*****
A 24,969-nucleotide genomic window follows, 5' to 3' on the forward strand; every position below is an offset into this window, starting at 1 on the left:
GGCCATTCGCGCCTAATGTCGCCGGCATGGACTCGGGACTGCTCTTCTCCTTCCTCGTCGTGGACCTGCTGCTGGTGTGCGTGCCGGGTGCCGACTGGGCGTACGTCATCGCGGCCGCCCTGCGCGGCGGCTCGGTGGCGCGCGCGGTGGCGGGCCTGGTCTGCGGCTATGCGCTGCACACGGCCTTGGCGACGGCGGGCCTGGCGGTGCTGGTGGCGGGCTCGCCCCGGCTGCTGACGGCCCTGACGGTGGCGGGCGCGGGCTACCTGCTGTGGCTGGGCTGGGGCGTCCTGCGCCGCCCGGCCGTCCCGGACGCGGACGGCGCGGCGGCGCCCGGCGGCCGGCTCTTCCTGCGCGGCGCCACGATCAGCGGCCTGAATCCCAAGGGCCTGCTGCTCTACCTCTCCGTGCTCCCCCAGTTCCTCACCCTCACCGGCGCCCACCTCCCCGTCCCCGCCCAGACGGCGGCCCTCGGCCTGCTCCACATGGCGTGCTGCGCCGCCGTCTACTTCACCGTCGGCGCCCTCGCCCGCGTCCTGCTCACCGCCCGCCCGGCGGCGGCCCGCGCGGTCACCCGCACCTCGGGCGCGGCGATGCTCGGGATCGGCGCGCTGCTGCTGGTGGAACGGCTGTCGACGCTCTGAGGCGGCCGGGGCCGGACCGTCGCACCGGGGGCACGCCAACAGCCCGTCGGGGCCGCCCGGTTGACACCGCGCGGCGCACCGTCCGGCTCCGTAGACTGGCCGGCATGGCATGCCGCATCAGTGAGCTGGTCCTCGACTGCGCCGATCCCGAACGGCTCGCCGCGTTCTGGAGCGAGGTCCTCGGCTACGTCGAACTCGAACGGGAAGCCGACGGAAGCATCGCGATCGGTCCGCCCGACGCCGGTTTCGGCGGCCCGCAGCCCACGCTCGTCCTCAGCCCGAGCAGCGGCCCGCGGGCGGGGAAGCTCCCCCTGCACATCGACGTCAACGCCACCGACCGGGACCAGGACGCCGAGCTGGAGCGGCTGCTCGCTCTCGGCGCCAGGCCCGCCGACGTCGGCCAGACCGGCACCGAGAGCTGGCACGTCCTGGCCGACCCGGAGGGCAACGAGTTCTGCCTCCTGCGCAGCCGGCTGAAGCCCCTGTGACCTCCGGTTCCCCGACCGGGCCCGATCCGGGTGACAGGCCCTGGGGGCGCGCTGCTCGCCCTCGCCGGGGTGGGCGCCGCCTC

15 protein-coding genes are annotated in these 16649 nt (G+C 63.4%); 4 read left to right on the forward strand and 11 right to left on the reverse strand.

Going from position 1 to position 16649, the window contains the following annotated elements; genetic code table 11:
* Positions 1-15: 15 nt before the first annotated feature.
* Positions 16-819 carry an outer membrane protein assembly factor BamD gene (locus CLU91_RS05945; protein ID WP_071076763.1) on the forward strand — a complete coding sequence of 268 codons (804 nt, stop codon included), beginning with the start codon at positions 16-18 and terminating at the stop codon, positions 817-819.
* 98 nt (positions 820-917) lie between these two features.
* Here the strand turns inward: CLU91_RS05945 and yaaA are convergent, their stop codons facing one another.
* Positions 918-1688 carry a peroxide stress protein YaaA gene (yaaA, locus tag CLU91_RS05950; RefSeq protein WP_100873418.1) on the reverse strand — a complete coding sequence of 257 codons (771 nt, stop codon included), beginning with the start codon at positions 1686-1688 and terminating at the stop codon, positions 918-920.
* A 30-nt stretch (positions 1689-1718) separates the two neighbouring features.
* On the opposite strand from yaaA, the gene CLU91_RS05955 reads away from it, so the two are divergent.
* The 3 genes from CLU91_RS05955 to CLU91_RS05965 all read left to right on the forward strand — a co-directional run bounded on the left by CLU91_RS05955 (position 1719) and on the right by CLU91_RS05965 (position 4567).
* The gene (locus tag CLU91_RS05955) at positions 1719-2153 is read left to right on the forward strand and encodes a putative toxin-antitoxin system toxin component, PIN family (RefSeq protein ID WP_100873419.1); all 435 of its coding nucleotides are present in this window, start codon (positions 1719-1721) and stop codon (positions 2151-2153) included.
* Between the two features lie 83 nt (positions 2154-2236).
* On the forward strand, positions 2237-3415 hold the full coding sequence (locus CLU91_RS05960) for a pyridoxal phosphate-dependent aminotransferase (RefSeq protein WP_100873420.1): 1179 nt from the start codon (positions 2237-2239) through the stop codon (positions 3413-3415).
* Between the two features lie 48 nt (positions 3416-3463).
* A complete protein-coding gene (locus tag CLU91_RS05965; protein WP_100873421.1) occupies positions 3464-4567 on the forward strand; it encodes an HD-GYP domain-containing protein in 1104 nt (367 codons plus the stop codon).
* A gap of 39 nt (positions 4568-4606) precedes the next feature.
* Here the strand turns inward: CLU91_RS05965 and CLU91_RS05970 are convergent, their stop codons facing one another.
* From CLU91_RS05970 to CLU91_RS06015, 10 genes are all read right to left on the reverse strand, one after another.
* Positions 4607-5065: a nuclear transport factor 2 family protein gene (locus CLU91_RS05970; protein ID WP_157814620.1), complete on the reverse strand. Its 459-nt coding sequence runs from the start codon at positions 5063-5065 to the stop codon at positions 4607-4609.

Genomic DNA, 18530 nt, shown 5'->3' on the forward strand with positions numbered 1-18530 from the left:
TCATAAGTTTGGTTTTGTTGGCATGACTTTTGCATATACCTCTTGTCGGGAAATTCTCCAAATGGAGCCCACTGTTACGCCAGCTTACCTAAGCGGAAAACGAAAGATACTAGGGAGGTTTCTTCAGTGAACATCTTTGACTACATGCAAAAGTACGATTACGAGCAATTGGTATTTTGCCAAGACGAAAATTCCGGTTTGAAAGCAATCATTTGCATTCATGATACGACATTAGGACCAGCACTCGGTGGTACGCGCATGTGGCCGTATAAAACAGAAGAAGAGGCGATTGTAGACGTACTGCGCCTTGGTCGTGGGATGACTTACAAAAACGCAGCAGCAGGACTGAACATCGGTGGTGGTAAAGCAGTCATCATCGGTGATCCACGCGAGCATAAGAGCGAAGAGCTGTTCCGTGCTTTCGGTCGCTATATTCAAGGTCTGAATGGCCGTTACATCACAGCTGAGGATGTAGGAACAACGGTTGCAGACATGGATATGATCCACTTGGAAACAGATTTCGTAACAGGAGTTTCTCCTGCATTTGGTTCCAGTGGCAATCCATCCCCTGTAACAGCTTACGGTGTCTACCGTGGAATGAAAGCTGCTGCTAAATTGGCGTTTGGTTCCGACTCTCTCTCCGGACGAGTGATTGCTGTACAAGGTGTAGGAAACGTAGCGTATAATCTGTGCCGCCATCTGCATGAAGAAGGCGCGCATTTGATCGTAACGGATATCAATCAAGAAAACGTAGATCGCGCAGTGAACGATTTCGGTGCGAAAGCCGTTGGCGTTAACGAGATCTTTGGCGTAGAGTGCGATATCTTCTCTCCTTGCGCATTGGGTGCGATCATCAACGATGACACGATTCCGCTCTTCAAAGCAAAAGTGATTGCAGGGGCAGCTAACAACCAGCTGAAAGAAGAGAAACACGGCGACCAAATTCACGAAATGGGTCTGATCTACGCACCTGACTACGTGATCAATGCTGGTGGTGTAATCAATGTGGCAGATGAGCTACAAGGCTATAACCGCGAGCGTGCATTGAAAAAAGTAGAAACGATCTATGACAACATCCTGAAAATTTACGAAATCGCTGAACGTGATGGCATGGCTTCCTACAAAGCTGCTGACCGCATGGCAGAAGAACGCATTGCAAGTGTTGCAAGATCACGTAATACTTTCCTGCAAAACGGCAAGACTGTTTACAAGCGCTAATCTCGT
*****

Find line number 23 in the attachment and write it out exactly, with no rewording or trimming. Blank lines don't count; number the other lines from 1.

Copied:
TCATAAGTTTGGTTTTGTTGGCATGACTTTTGCATATACCTCTTGTCGGGAAATTCTCCAAATGGAGCCCACTGTTACGCCAGCTTACCTAAGCGGAAAACGAAAGATACTAGGGAGGTTTCTTCAGTGAACATCTTTGACTACATGCAAAAGTACGATTACGAGCAATTGGTATTTTGCCAAGACGAAAATTCCGGTTTGAAAGCAATCATTTGCATTCATGATACGACATTAGGACCAGCACTCGGTGGTACGCGCATGTGGCCGTATAAAACAGAAGAAGAGGCGATTGTAGACGTACTGCGCCTTGGTCGTGGGATGACTTACAAAAACGCAGCAGCAGGACTGAACATCGGTGGTGGTAAAGCAGTCATCATCGGTGATCCACGCGAGCATAAGAGCGAAGAGCTGTTCCGTGCTTTCGGTCGCTATATTCAAGGTCTGAATGGCCGTTACATCACAGCTGAGGATGTAGGAACAACGGTTGCAGACATGGATATGATCCACTTGGAAACAGATTTCGTAACAGGAGTTTCTCCTGCATTTGGTTCCAGTGGCAATCCATCCCCTGTAACAGCTTACGGTGTCTACCGTGGAATGAAAGCTGCTGCTAAATTGGCGTTTGGTTCCGACTCTCTCTCCGGACGAGTGATTGCTGTACAAGGTGTAGGAAACGTAGCGTATAATCTGTGCCGCCATCTGCATGAAGAAGGCGCGCATTTGATCGTAACGGATATCAATCAAGAAAACGTAGATCGCGCAGTGAACGATTTCGGTGCGAAAGCCGTTGGCGTTAACGAGATCTTTGGCGTAGAGTGCGATATCTTCTCTCCTTGCGCATTGGGTGCGATCATCAACGATGACACGATTCCGCTCTTCAAAGCAAAAGTGATTGCAGGGGCAGCTAACAACCAGCTGAAAGAAGAGAAACACGGCGACCAAATTCACGAAATGGGTCTGATCTACGCACCTGACTACGTGATCAATGCTGGTGGTGTAATCAATGTGGCAGATGAGCTACAAGGCTATAACCGCGAGCGTGCATTGAAAAAAGTAGAAACGATCTATGACAACATCCTGAAAATTTACGAAATCGCTGAACGTGATGGCATGGCTTCCTACAAAGCTGCTGACCGCATGGCAGAAGAACGCATTGCAAGTGTTGCAAGATCACGTAATACTTTCCTGCAAAACGGCAAGACTGTTTACAAGCGCTAATCTCGT